Fort Washington Park Yields Unusual Find
Fort Washington's enlisted men's barracks.
In the film, “Raiders of the Lost Ark,” archeologist Indiana Jones undertakes a large excavation to uncover important artifacts. While it is true that most archeological sites are buried in the ground, that is not the only place that artifacts are found. Archeologists also recover artifacts from shipwrecks on the ocean floor, from exposed locations on mountain tops, and from hidden places such as caves or the recesses of rock shelters. Archeologists study the material remains of past human behaviors, meaning the objects that people used and the relationships between objects and aspects of the environment. This interest in material objects as a primary source of information is one of the key things that separate archeologists from historians. For historians, the main source of information is the written record. Archeologists, especially those who study time periods when written records were kept, may also use written records in their research, but the primary source of information continues to be material objects and the relationships between them.
In the spring of 2006, a cache of objects was found in an attic of the Enlisted Men’s Barracks at Fort Washington, a fortification overlooking the Potomac River in Maryland, now part of the NPS National Capital Parks. NPS archeological staff investigated the discovery. There, NPS staff found a collection of diverse items dating to 1861-1869. These objects have the potential to enlarge our understanding of living conditions at the fort during and after the Civil War.
Fort Washington is located on the east side of the Potomac River, near the mouth of Piscataway Creek. Except for a few guns at the Washington Arsenal, Fort Washington was the only defense for the Nation’s Capital until the Civil War when a circle of temporary forts was built around the city. The first Fort Washington was completed in 1809 and guarded the nation’s capital until it was destroyed by its own garrison in 1814. Twelve days later Major Pierre L’Enfant was sent to construct new defenses but worked on the fort for only a brief period before Lieutenant Colonel Walker K. Armistead replaced him. Fortifications were completed on October 2, 1824. Extensive remodeling was performed in the 1840s and the first guns were mounted in 1846.
From 1853 to the beginning of the Civil War the fort was not active, with only a small staff and munitions in storage. However, when the southern states seceded from the Union, many of the Federal forts and arsenals in those states were seized by Confederate troops. Fort Washington faced the same danger, being in a slave state with a large secessionist following, and the only fort providing defense to the national capital at this time. On January 5, 1861, Ordnance Sergeant Joseph Cameron asked for troops to be sent to Fort Washington. The next day, Captain Algernon S. Taylor and 40 U.S. Marines arrived from the Navy Yard to hold the fort until trained artillery units could be sent. By late January, troops began to arrive. Companies of the First and Fourth Artillery as well as numerous state artillery units passed through the post during the war.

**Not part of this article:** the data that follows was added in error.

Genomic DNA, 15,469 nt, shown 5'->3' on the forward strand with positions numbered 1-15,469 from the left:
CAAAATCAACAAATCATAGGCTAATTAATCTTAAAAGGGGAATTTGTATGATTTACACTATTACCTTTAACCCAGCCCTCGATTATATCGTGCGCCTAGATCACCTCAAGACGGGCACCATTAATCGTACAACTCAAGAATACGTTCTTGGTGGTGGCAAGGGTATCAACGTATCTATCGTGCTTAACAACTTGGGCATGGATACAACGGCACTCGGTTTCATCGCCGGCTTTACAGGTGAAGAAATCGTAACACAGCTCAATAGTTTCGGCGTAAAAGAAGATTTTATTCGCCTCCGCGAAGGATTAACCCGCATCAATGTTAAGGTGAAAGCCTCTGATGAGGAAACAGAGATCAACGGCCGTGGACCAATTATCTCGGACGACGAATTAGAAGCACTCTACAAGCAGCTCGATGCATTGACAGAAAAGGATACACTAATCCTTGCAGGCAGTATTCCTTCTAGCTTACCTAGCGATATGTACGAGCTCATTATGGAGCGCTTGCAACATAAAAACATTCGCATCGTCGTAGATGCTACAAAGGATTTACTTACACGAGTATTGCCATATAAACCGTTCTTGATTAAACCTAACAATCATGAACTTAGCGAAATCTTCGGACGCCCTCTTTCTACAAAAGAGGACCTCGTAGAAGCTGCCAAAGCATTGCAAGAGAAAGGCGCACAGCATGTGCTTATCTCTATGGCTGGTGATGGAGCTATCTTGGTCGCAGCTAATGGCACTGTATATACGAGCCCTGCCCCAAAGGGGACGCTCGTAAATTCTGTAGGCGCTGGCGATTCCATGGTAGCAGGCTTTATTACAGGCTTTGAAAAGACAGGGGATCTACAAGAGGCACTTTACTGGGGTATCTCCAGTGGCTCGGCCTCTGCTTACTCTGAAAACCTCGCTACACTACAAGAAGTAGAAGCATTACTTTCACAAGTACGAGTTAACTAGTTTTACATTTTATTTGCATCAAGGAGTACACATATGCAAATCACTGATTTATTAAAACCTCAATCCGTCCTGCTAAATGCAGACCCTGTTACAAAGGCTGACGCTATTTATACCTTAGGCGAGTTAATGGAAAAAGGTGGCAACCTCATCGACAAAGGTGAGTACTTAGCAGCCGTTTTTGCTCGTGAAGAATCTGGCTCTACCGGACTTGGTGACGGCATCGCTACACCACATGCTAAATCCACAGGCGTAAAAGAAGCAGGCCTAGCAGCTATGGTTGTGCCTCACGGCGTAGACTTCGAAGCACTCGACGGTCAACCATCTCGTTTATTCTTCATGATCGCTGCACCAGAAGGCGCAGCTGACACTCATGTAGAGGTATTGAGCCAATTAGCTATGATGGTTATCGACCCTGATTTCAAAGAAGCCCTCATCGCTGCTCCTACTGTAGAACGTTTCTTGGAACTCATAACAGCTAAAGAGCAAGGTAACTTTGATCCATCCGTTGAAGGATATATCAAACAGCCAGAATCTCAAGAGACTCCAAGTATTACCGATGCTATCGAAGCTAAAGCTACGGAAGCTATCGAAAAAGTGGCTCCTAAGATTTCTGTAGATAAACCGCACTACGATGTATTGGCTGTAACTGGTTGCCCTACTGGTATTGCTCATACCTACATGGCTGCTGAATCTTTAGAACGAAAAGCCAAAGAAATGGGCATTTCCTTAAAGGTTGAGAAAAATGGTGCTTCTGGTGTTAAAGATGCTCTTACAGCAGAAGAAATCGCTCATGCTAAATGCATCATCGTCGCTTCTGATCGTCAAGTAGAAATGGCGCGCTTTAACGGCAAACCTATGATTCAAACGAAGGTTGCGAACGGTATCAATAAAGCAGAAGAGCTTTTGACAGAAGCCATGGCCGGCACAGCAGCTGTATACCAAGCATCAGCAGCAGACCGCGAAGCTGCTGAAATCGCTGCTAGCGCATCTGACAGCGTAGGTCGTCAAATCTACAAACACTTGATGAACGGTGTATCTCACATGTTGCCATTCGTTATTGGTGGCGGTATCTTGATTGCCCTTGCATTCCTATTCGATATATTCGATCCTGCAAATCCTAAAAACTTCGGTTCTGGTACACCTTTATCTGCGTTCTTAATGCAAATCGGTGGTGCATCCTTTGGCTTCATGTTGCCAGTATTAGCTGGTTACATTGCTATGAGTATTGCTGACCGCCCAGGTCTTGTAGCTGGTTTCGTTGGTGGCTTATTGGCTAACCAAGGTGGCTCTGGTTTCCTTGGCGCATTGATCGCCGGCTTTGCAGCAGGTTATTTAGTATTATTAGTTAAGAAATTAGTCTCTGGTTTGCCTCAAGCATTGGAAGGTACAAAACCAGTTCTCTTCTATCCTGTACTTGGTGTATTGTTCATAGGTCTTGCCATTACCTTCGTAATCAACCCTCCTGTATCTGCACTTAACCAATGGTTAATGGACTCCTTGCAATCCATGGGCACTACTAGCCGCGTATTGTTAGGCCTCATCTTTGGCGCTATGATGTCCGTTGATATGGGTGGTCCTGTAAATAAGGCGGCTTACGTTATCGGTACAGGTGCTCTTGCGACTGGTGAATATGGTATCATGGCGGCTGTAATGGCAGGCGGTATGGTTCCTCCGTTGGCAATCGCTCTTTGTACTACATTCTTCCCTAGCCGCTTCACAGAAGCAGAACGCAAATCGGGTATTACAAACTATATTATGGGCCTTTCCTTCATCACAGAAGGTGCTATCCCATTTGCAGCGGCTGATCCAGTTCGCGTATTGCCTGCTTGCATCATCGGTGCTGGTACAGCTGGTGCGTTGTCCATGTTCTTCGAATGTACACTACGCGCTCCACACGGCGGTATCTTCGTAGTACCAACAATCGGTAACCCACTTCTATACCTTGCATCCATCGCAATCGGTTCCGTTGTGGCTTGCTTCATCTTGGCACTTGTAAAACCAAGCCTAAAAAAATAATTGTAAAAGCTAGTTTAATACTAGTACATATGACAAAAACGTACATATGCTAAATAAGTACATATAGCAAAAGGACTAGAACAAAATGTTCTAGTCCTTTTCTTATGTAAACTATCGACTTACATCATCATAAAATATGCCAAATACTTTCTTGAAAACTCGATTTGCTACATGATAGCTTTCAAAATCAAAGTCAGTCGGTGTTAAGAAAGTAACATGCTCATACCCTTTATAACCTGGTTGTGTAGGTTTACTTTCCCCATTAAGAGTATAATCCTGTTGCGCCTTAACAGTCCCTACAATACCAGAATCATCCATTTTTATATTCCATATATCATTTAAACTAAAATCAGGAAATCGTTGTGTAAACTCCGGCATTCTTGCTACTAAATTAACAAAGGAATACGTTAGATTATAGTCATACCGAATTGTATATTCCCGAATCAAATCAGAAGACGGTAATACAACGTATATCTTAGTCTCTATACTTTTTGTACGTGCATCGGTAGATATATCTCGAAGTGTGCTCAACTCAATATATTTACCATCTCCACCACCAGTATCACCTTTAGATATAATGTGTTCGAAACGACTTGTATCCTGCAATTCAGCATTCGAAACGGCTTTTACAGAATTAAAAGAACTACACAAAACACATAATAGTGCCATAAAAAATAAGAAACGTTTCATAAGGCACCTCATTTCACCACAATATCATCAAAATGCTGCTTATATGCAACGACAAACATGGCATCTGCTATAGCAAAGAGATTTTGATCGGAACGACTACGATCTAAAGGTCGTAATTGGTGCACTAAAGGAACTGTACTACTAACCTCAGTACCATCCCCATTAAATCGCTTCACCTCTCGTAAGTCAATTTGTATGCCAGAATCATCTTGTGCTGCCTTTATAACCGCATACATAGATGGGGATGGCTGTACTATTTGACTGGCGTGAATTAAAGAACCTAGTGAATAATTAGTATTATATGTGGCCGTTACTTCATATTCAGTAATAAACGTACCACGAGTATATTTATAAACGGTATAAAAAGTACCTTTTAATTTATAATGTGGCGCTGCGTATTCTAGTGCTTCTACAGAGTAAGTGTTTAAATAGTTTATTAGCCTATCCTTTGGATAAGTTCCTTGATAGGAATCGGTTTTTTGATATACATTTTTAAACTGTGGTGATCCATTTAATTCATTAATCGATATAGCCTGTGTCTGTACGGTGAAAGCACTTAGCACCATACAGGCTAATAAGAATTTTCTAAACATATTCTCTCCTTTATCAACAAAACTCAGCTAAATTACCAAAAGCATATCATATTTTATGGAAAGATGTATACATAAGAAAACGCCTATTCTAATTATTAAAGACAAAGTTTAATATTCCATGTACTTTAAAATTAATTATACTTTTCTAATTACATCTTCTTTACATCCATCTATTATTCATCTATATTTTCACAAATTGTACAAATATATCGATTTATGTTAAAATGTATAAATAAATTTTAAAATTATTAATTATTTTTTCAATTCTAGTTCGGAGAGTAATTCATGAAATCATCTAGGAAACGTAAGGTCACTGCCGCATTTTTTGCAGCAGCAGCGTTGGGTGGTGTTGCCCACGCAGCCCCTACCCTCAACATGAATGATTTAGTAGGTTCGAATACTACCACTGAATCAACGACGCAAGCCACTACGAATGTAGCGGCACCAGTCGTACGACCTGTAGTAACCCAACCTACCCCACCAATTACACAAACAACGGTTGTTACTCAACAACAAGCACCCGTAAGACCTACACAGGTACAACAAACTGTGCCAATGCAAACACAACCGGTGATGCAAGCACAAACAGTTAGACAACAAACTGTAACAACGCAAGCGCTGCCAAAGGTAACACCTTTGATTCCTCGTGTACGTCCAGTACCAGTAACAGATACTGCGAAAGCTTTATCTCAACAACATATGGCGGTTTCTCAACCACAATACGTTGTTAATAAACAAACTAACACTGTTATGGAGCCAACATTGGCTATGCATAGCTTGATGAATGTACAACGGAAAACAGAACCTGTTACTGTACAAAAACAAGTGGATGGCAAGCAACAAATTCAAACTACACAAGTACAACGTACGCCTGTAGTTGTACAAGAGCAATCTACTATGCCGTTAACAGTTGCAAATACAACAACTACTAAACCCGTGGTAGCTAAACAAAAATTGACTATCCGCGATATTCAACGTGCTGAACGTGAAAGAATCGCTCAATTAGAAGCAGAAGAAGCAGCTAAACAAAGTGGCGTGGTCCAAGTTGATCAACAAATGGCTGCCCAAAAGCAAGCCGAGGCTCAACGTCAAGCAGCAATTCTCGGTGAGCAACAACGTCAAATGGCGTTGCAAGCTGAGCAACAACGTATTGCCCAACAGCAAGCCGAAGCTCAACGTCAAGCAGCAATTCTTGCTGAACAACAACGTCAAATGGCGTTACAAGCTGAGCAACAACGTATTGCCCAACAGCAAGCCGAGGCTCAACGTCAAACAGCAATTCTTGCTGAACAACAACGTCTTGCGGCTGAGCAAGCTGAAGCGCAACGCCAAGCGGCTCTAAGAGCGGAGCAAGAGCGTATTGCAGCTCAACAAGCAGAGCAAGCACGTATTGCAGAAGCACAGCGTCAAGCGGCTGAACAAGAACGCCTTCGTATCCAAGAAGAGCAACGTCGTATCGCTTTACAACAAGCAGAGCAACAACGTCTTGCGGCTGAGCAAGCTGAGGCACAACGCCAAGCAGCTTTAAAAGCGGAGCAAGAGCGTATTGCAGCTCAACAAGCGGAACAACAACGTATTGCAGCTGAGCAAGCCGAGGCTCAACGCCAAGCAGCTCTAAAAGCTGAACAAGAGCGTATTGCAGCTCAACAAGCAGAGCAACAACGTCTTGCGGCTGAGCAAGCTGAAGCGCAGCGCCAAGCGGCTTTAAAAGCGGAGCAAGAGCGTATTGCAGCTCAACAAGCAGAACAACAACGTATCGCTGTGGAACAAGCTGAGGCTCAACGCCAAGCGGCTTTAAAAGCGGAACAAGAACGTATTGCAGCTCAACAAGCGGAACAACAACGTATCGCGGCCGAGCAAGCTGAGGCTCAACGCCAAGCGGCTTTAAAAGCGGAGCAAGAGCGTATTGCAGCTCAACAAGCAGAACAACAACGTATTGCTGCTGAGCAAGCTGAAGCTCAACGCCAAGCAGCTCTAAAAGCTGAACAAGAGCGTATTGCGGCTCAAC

In 1872, the garrison was removed and additional property purchased to construct a new defense system. Funds for the project were withdrawn and the post was abandoned for the next twenty years. Prior to World War I Fort Washington was downgraded to harbor defense and the large guns removed. During the war the post was used as a staging area for troops being sent to France. In 1939, the post was abandoned and turned over to the Director of Public Buildings for use as a terminal point for a bridge across the Potomac and a parkway to be built along the shore. Before the transfer was complete, the United States entered World War II. Fort Washington was returned to the Army and became the home of the Adjutant General’s School.
Women's Army Corps members in the “WAC Shack,” a former Coast Artillery barracks.
The Adjutant General’s School graduated 300 students every two months and trained over 1,500 officers during their first six months of operation. The school also included an officer’s candidate course that commissioned 200 new Lieutenants every six weeks. On March 3, 1943, the 67th Women’s Army Auxiliary Corps (WAAC) Detachment reported to Fort Washington and became part of the Adjutant General’s School’s Service Company.
On August 31, 1943, the Women's Army Auxiliary Corps of 60,000 was disbanded and the women dismissed from the service. The next day the newly formed Women's Army Corps enlisted those that chose to remain in service, and offered full military rank and benefits for service connected injuries. The new corps also provided protection for the women if captured by enemy forces. As members of the auxiliary, the women would have been treated as civilians, but now they were soldiers and eligible for the rights afforded prisoners of war.
The Women's Armed Service Act of 1947 made women a permanent part of the armed forces. Twenty years later, in 1967, a law that restricted women to 2% of the total force and limiting their rank to Major was repealed. Women became eligible to participate in the Reserve Officer Training Corps in 1972 and in 1978 the Women's Army Corps was disbanded. Today women serve side by side with the men, instead of in a separate corps, and are eligible for full military benefits.
After the war the Veterans Administration managed the post hospital and other government agencies occupied some of the buildings. In 1946, Fort Washington was transferred to the Department of the Interior.
The Enlisted Men’s Barracks
The Enlisted Men’s Barracks were completed in 1824. Unlike Officers Quarters, which had interior stairwells, exterior stairs connected the upper and lower floors of the two story building. Originally the barracks was built to house only 60 soldiers. With the outbreak of the Civil War, more troops came to Fort Washington than it could house comfortably. Regular troops stationed at the post may have had first choice of lodging in the fort. We also know from written records that two Pennsylvania companies were staying together in a small unidentifiable house, presumably outside of the fort. On May 2, 1861, the Washington artillerists prepared quarters in the water battery outside the fort near the river. They put in floors and tables. The Logan Guards were also in unknown quarters on a hill outside the fort. Other buildings and tents were probably set up to relieve the overcrowding.